I was hoping there might be some races available that I can try and obtain some personal goals and some PBs. I was able to break the North American record in 5,000 metres and run, at the time, what was like the 10th fastest 5,000-metre time. I was like, “Okay, that’s good. That means you’re top-10 PB, like, of all the humans that have lived! That’s great going into next year.” It was proof that I could actually medal. [Editor’s note: Ahmed’s 12:47.20 is now 11th fastest all-time.]
2021 was a lot of uncertainty, but the one thing that I could do and be in control of is how I trained and how I approach every single day. I was trying to convince myself, “It’s gonna happen, man. It’s gonna happen. It might not be the Olympics that you saw in London or in Rio but it’s still the Olympics. They’re still valid and there are still medals on the line, and you’re in a great position to grab yourself one or two.”
I would say it was marred by a lot of uncertainty and anxiety, which I actually didn’t even realize in the moment. It wasn’t until after the Olympics that I felt everything that I went through, the 15, 16 months that I was training and waiting for these Olympics. I was pretty exhausted after those Games.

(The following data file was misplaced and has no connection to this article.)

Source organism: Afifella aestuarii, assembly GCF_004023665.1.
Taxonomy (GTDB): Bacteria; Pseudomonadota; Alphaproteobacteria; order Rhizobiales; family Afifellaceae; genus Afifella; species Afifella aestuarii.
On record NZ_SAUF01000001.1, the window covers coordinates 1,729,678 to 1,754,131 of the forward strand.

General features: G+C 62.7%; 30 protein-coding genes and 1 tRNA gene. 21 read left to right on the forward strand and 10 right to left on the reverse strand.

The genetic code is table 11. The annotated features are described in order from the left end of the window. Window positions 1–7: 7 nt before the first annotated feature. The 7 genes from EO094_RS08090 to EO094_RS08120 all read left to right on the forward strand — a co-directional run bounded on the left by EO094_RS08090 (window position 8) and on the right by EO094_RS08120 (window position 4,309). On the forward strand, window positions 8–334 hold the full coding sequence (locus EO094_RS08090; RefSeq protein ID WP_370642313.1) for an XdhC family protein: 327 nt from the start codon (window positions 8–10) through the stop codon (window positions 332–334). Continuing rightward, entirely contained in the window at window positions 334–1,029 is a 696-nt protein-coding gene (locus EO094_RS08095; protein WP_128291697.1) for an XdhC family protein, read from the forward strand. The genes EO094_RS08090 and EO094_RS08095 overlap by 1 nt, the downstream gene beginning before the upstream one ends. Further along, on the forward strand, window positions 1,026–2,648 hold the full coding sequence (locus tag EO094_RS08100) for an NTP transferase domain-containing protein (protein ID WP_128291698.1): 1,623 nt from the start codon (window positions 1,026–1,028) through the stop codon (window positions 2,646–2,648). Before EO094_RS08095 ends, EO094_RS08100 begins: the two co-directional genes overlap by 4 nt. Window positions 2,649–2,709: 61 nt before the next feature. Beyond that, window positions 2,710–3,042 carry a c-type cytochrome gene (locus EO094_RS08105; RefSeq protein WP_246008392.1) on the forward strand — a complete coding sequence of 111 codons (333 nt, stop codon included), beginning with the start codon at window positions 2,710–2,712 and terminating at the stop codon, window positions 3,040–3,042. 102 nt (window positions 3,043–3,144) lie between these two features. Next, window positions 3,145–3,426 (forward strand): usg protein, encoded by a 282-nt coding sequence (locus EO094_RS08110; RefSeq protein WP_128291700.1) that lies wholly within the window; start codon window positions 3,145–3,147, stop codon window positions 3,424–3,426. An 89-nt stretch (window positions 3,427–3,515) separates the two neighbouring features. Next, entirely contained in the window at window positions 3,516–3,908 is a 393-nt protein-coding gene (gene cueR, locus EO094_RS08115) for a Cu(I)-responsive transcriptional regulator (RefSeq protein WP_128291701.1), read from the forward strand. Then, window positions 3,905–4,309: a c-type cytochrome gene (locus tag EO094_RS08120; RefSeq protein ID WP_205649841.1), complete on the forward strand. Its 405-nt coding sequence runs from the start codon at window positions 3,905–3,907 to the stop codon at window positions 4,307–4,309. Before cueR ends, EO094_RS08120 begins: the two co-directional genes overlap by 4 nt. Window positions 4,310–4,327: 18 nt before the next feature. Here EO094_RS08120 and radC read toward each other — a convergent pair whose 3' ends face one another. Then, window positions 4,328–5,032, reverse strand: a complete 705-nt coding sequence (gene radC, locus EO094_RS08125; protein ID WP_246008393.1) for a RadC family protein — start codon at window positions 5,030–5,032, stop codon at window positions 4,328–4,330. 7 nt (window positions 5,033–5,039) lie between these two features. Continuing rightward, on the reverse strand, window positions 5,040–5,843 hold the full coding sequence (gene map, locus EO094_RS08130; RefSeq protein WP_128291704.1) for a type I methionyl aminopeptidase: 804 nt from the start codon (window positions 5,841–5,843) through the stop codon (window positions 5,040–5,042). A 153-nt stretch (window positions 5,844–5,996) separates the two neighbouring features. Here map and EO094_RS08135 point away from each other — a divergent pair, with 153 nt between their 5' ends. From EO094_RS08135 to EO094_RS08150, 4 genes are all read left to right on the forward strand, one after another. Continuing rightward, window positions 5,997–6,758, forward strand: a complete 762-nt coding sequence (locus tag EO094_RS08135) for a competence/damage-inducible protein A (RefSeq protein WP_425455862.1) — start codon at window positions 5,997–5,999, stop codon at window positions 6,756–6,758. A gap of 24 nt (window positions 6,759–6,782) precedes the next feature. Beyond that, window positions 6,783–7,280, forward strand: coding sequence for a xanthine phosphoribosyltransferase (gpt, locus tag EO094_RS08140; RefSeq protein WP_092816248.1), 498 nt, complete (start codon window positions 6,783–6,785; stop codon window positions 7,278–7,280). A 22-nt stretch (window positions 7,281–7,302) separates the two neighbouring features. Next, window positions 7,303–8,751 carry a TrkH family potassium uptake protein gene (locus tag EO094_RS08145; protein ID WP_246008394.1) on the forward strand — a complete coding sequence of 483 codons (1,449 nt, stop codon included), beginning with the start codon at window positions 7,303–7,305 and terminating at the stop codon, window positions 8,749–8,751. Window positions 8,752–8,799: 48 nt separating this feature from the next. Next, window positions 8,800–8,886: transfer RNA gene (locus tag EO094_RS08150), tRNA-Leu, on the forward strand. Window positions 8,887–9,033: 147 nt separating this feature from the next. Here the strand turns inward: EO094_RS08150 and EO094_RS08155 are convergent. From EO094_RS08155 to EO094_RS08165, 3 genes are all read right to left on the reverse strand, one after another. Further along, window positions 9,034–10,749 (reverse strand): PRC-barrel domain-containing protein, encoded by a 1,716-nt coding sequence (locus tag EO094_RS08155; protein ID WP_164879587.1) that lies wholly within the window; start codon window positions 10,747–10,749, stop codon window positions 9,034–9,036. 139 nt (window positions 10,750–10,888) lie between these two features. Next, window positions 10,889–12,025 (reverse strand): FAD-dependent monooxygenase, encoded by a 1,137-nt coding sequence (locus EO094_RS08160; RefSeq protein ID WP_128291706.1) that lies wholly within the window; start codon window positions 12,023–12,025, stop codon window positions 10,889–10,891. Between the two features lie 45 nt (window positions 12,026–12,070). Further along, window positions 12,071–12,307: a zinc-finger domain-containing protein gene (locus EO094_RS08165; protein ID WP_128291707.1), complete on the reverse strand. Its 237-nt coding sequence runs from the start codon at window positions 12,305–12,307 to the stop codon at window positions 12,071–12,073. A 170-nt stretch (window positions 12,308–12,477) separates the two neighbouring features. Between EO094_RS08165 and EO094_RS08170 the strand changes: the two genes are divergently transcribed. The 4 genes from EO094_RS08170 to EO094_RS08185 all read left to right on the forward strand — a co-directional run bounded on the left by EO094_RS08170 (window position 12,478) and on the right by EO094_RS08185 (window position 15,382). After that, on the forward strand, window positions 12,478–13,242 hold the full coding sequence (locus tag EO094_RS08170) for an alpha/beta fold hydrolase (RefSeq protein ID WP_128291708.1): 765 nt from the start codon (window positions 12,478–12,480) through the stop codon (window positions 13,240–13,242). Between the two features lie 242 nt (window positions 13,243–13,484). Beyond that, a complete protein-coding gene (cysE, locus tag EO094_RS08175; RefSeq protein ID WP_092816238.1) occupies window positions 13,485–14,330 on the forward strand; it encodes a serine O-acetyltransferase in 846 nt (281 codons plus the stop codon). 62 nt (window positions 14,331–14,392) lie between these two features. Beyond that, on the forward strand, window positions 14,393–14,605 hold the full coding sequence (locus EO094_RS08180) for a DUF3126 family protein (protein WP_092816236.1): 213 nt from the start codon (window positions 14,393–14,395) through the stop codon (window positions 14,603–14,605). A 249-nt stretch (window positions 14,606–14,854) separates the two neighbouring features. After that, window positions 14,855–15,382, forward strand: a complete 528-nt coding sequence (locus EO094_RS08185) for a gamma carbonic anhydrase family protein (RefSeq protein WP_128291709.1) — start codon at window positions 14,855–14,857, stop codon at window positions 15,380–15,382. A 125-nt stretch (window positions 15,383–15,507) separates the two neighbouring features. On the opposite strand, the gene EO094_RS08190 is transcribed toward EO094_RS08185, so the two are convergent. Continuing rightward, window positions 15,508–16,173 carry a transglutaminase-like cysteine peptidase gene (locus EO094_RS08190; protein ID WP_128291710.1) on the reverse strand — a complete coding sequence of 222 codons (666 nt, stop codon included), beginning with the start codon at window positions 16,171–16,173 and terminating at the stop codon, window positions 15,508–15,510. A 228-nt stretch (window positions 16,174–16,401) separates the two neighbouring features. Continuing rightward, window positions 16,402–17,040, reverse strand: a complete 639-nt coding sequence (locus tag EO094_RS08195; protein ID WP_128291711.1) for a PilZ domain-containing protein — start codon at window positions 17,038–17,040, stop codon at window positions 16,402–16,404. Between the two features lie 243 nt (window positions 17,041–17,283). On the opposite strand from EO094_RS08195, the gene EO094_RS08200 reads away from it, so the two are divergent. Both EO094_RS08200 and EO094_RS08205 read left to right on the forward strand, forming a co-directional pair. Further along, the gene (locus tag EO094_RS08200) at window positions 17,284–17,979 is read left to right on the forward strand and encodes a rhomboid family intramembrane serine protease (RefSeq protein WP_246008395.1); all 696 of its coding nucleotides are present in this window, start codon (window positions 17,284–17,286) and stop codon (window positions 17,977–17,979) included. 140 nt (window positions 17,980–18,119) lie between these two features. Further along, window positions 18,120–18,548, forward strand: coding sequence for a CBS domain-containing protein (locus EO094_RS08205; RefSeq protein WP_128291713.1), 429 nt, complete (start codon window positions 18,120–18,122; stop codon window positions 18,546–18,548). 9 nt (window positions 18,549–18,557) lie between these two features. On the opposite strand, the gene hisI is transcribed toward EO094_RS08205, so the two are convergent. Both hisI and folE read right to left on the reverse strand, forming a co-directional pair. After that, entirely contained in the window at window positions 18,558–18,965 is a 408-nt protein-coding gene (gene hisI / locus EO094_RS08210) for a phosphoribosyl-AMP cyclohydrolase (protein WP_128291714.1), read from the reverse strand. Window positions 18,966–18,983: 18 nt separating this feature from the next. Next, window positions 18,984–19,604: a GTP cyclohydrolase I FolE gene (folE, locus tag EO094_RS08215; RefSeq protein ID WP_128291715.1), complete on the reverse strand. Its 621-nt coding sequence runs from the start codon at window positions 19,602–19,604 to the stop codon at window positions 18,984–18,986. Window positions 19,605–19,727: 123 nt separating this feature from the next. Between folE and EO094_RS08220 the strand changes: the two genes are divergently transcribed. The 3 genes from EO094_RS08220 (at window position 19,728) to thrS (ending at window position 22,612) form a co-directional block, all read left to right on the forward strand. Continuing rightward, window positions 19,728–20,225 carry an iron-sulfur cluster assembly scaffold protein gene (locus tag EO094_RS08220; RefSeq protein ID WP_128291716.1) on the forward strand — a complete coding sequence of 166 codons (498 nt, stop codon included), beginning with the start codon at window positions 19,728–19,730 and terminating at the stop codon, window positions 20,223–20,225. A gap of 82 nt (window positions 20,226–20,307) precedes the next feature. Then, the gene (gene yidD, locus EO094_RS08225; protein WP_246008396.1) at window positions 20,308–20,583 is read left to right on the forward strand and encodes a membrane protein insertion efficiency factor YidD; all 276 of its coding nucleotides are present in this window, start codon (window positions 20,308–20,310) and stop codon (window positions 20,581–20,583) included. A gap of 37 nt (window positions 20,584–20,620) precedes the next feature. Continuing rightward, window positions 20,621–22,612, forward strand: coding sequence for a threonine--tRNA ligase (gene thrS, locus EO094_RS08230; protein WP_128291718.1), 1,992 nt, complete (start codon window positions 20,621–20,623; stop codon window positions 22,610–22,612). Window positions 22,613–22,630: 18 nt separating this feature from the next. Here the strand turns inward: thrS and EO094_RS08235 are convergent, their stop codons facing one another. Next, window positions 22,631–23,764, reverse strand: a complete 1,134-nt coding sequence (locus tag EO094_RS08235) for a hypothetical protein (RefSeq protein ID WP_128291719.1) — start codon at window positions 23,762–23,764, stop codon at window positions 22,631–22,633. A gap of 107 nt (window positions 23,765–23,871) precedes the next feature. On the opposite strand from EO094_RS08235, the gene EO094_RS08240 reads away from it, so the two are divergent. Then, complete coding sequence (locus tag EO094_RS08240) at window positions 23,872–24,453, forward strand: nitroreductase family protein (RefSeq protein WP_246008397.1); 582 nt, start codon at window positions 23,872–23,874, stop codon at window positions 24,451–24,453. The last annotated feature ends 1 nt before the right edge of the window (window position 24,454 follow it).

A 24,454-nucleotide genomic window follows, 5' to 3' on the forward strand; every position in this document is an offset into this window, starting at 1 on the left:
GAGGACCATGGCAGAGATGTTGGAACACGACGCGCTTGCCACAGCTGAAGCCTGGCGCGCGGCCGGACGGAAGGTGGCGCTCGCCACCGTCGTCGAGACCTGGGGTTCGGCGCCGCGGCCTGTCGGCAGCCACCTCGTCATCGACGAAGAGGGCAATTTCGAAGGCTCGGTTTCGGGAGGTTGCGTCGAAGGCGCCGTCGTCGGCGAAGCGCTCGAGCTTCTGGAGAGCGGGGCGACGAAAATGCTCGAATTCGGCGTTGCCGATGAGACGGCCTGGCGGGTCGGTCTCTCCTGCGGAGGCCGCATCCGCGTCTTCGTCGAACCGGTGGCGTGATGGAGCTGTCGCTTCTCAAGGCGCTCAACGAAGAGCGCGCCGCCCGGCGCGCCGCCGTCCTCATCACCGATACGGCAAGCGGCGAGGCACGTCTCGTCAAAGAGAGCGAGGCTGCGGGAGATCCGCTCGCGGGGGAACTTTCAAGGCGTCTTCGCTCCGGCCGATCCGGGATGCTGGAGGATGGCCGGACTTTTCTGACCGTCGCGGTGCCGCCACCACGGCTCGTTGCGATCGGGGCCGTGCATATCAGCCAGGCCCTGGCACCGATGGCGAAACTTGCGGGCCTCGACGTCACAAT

You’re the first person in Canadian history to win an Olympic medal in the 5,000-metre. How does it feel to hear that?
I’m like, “Really?” [Laughs.]
Representing Canada through the years was a bit weird because I was always the first of something, especially competing in the 5,000 metres and 10,000 metres. I remember the 2013 World Championships, I was ninth and it was like the highest position finished by a Canadian ever. I’m like, “What? No way!” So for me, I don’t know, it didn’t really give me a whole lot of like excitement or anything like that. I had the highest finish two years ago, you know? [Laughs.]